If you want to learn Kubernetes, a Google search might not be the best place to start. The system is so new — and evolving so rapidly — that a lot of information online is outdated, Gaekwad said.
“The bad thing about SEO is the older articles still come up as number one in Google, so a lot of people find the wrong things,” he said.
Instead, Zelechoski tells developers to focus on “expansion learning,” or pinning down a skill you want, identifying the relevant skills you already have, defining the differences between those skill sets, and then forming one or two daily habits to bridge the gap. For example, if you want to get familiar with containers, build a basic container and use it as your command line for 30 days, and keep a log of the lessons you learn.
Otherwise, the best way to learn is by jumping in the deep end.
“The only way that you’re going to get really good at Kubernetes is by working on a problem.”
“The only way that you’re going to get really good at Kubernetes is by working on a problem. Which means you work for a company, and every day you come in and you learn how Kubernetes deals with that problem, and you get smarter,” Zelechoski said. “So the way that engineers are out there getting good at Kubernetes right now is by working at a place that just happens to be using it or by introducing it into the workplace where they are.”
One other option for training is to get a Certified Kubernetes Administrator certification from the Cloud Native Computing Foundation, which has maintained Kubernetes since Google released the system as an open-source project. Some tech certifications are useful while others are a cash grab, but this one is worthwhile, Zelechoski and Gaekwad said. If multiple applicants for a Kubernetes-focused position have similar qualifications, she’ll hire the one with the certification, Zelechoski added.
No matter what training tact you take, be ready to dedicate some time and learn as you go. Even experienced developers end up scratching their heads over some basic elements of Kubernetes, like the constructs of services and how to shape traffic to applications, Gaekwad said. For front-end developers who rarely touch ops, the learning curve can be even steeper.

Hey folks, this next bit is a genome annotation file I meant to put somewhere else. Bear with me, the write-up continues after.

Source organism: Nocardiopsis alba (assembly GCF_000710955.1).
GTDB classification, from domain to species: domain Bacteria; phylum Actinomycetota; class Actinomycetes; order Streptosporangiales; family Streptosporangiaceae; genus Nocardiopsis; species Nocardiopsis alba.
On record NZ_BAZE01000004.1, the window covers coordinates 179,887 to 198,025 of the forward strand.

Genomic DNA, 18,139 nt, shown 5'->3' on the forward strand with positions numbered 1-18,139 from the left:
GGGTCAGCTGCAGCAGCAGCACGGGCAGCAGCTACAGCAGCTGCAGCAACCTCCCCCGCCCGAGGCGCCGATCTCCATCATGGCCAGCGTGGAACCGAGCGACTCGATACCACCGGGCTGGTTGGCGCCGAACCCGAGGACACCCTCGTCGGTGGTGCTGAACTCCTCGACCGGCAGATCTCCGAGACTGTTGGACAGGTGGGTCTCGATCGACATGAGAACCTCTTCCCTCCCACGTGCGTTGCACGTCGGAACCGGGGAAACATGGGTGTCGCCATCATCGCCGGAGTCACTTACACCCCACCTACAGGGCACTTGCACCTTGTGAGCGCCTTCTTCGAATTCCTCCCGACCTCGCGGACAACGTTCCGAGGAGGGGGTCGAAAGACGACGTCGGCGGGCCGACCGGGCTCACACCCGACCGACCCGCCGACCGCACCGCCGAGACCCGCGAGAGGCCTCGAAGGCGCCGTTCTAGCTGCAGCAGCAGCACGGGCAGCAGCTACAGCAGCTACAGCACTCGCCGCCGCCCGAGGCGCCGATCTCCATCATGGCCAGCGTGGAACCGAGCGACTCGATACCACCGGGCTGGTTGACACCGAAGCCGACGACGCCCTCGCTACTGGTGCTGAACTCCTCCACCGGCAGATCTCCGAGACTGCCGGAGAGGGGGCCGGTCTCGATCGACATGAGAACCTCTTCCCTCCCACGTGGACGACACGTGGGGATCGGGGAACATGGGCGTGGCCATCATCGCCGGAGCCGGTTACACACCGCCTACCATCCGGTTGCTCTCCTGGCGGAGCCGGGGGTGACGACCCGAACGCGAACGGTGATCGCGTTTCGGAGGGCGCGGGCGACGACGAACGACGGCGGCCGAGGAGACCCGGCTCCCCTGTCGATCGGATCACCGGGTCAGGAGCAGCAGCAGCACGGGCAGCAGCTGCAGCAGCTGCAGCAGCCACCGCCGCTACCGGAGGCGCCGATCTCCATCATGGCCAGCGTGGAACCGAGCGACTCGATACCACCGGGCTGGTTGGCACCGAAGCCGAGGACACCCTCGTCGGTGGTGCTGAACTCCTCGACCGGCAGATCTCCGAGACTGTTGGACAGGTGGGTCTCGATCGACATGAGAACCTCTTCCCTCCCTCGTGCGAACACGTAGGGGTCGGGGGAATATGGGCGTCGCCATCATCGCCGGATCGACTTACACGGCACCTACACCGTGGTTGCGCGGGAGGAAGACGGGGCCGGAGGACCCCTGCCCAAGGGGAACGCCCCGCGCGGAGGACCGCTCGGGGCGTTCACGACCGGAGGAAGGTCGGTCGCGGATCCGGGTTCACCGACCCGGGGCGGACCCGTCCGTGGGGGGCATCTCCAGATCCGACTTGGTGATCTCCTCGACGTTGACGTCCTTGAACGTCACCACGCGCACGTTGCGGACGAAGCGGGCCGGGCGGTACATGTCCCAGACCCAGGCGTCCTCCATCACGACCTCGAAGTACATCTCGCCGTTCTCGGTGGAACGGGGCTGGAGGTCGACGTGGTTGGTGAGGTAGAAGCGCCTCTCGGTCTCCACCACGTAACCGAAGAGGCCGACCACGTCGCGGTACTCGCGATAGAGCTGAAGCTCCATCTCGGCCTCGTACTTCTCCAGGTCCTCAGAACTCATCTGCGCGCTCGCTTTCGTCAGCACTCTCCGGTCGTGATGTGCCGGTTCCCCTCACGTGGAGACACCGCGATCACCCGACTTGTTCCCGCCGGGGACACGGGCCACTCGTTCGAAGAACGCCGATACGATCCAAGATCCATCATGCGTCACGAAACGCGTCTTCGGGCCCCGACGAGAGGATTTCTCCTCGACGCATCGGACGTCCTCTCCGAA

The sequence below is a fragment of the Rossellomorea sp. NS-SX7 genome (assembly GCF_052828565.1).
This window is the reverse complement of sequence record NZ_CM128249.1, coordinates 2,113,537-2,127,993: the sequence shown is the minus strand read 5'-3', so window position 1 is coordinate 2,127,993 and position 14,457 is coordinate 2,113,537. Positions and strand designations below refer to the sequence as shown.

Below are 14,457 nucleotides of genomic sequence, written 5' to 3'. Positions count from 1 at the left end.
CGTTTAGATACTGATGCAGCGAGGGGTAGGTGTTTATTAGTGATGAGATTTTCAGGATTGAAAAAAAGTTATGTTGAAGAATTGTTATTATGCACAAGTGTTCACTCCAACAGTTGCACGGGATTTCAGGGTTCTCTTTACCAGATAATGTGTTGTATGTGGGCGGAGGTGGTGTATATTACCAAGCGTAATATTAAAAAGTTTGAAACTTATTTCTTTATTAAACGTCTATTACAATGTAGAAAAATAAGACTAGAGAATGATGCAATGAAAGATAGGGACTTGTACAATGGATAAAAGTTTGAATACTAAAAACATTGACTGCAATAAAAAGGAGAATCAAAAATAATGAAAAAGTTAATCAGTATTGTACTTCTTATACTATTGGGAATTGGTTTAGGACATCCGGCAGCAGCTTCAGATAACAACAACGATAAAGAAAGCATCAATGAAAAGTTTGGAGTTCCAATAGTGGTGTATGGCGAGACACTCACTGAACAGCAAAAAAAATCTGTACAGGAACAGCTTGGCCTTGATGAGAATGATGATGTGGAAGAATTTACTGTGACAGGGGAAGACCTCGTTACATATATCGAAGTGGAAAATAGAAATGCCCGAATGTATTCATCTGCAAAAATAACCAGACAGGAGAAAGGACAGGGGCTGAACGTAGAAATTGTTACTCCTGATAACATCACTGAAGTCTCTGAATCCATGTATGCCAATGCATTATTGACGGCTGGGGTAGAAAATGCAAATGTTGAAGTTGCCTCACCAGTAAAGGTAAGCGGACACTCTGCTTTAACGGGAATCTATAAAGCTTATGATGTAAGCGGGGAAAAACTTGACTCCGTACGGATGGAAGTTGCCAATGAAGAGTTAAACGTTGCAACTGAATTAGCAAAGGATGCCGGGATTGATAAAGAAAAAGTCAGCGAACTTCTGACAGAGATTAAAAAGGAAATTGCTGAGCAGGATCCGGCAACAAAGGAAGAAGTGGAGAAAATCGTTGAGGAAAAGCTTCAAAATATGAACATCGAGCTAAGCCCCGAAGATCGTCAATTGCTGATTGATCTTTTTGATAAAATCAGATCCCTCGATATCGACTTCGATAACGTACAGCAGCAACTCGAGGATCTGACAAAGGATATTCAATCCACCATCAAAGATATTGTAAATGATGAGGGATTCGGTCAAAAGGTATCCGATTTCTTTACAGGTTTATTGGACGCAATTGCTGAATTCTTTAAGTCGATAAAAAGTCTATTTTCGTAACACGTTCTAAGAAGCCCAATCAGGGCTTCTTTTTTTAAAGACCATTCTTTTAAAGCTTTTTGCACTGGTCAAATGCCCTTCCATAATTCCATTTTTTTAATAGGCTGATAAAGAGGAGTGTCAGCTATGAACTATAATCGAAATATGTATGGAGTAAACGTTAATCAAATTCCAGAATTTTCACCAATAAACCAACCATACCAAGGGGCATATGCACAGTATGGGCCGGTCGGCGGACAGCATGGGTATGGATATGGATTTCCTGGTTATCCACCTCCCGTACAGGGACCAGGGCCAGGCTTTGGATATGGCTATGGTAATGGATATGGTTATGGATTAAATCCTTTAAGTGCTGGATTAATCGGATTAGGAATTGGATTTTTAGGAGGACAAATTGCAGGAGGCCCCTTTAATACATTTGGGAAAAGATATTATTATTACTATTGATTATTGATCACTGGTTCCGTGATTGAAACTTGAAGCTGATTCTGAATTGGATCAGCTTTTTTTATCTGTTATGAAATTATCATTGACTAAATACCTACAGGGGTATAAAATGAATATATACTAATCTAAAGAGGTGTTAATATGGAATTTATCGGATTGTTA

But the climb is worth it, Zelechoski said.
“At the end of the day, it’s making you a more powerful developer. You are going to gain future-proof skills,” she said. “I think there are a lot of engineers out there who have a very limited runway on what’s left for their tech career if they don’t move into containers and cloud native.”
Perfect Your Pitch
A transition to the cloud requires executive buy-in. But if higher-ups don’t have experience with development and operations, you’ll need a clear, compelling pitch to explain why the move is beneficial.
Zelechoski recommended starting with a proof of concept in the cloud. It doesn’t require expensive hardware — you can buy a couple of hours’ worth of virtual machine time from a cloud provider. That’s a good jumping off point to show cloud native as a viable option.
Next, she said, focus your pitch on three areas: security, reliability and scalability.
In terms of security, running containerized applications in the cloud is tough to beat. Large cloud providers have dedicated a lot of brain power to cracking tough security concerns, and they’re running infrastructure for a lot of companies. Their default security posture is going to be better than the one you have on premise, Zelechoski said.
Cloud-based infrastructures are also more reliable. During her days in operations, Zelechoski would get pinged “seven times a night” to deal with “weird code” developers pushed. Similarly, Gaekwad spent lots of time early in his career wondering why applications weren’t responding properly or which node was causing issues. With managed Kubernetes in the cloud, teams can just kill problematic nodes and replace them with new ones.
“You’re able to treat your servers and computers like cattle, instead of like pets,” Zelechoski said.
Lastly, cloud hosting is more efficient. If a company is paying for 50 servers in a data center but not using them all, it’s wasting money. In the cloud, that company can use a 10th — or a 100th — of a machine. It only pays for what is uses, which saves money.
With some pre-planning, up-skilling and targeted pitching, companies can improve their software’s competitiveness by transitioning to the cloud. Kubernetes, with its visibility and scalability, will help them get there and stay there, Zelechoski and Gaekwad said.
“I liken Kubernetes to the next VMware,” Zelechoski said. “This is working toward being the standard way for people to deploy and manage and orchestrate containers. And I still think we’re on the very front edge of the wave.”